Voting by mail is also referred to as absentee voting. Absentee voting is a way for citizens to vote early through the mail because they cannot be present when the election occurs. Illinois law allows a voter registered in Illinois to request and vote with an absentee ballot without giving a reason for not be able to vote at the polling place on Election Day.
In certain situations, a voter that is not registered in the state, such as active duty military and their families, federal employees and those living outside of the U.S. may be permitted to vote absentee while overseas or out of their precinct.
How do I get a mail ballot?
You may apply for a mail ballot either by mail or in person. You must obtain an application from your election authority.
- If applying by mail, you have any where from 40 to 5 days before the election to apply for an absentee ballot.
- If applying in person, you have any where from 40 days to 1 day before the election to apply for an absentee ballot.
Some voters, particularly those who are temporarily out of the country must apply for a mail ballot not less than 10 days before the election. If you plan to be out of the country on Election Day, you should contact your election authority early to get details about what you must do to obtain a mail ballot.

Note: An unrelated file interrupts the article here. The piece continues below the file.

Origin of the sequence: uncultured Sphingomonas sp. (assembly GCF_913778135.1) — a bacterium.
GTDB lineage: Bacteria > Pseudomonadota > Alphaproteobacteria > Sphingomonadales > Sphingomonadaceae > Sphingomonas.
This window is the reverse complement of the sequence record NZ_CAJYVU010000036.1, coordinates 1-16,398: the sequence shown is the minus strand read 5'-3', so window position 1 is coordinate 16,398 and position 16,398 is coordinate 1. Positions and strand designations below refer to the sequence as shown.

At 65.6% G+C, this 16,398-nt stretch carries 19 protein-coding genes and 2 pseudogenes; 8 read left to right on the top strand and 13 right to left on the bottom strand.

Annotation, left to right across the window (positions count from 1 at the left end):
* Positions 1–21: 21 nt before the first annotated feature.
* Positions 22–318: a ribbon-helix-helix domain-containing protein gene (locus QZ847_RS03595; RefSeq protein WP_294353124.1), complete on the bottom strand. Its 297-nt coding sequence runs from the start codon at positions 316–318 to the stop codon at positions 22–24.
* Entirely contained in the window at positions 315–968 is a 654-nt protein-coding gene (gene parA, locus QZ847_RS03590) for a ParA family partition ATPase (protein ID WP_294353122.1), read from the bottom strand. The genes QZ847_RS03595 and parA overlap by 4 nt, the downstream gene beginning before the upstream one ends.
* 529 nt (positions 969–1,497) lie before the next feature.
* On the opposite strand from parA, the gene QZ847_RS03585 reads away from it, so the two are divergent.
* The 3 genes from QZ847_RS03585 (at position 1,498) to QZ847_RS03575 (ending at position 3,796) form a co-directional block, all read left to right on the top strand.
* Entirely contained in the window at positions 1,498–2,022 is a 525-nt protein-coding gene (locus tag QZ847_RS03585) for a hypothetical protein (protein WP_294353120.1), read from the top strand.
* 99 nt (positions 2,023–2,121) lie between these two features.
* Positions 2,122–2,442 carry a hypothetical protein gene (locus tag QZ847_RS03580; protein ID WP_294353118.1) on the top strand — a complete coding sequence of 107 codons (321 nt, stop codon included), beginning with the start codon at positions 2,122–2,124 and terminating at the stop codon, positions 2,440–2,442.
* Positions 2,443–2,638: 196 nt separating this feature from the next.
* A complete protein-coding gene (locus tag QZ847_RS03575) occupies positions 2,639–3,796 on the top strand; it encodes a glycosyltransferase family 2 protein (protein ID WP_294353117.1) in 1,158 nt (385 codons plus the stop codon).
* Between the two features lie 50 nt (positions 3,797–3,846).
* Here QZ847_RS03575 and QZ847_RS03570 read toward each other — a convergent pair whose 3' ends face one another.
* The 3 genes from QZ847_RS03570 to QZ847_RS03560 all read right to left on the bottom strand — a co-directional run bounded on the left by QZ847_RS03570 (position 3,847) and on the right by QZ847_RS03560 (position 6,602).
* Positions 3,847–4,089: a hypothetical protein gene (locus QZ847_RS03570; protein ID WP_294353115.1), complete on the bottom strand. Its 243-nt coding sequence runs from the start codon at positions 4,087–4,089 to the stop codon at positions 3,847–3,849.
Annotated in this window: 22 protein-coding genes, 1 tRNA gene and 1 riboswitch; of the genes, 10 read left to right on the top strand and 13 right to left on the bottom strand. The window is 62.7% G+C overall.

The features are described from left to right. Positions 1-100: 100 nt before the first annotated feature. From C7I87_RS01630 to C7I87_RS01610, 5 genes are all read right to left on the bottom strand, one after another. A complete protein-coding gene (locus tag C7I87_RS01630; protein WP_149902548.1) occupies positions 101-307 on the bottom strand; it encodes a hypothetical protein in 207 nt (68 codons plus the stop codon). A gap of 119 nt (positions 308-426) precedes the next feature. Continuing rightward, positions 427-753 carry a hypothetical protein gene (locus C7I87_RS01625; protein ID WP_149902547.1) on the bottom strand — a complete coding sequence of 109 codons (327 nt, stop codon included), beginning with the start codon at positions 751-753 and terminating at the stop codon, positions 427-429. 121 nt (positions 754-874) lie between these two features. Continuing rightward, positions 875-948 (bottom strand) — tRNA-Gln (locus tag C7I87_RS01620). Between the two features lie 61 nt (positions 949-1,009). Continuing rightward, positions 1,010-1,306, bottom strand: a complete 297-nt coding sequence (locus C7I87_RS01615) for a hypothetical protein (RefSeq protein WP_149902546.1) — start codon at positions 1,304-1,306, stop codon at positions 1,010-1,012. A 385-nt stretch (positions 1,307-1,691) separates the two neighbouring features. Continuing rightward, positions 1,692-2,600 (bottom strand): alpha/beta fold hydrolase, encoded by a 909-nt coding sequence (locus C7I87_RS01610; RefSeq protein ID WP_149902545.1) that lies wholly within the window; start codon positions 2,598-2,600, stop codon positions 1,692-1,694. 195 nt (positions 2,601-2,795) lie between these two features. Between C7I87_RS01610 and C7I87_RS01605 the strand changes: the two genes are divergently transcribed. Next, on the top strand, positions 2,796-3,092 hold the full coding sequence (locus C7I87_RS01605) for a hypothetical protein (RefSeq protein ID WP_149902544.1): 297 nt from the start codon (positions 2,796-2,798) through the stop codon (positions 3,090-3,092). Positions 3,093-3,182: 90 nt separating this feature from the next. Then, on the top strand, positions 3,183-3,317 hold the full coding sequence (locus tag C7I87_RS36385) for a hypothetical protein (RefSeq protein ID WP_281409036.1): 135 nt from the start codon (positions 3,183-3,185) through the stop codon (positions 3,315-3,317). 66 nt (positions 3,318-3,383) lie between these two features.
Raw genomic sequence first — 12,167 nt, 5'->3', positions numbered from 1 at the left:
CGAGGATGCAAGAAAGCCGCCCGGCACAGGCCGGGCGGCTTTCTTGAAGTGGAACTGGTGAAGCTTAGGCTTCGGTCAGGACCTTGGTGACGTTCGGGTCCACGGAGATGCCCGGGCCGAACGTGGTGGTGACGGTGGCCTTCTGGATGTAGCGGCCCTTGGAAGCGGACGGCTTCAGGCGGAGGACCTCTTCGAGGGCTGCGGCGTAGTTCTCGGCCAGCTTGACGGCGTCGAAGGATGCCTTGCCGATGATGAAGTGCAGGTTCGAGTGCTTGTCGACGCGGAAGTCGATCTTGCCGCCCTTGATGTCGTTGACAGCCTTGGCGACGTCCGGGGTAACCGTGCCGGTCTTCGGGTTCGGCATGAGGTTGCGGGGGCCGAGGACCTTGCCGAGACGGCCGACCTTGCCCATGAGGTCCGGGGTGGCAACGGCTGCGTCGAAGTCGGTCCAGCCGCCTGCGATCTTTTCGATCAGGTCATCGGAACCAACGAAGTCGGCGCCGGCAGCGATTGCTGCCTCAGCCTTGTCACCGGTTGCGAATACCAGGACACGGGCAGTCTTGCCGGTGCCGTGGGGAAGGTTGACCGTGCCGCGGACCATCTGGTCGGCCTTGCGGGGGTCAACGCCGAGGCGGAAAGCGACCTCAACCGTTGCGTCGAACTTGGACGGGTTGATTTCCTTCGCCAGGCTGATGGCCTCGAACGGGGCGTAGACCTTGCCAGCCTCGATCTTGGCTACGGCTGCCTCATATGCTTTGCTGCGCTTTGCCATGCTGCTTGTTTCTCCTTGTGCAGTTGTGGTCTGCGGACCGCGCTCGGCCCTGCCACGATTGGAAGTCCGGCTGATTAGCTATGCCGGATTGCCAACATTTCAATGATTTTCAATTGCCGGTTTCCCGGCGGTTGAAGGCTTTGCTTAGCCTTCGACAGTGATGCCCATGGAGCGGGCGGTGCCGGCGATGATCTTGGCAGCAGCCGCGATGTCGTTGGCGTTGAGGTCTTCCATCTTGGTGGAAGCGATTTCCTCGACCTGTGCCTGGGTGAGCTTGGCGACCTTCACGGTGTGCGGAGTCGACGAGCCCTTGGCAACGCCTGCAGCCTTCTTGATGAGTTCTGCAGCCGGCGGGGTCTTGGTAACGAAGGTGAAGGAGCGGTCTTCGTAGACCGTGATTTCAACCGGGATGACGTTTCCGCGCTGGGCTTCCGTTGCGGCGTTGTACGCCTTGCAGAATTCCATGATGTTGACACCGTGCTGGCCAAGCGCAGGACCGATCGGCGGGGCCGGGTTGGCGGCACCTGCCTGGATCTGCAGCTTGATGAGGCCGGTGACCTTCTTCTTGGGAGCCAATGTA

How do I vote with a mail ballot?
If you are applying for a mail ballot in person, you may immediately use your ballot to vote at the election authority's office.
If you mailed the application, the election authority will mail a ballot to you. Vote in secret using the ballot and insert the ballot in the envelope provided. Sign the certification on the back, seal the envelope, and personally return it or mail it as instructed. You may also authorize, in writing, a spouse, parent, child, sibling or licensed motor carrier to deliver the ballot to the election authority.
To be counted, mailed ballots must be postmarked no later than midnight on the night prior to the election, and must be received within 14 days of the election.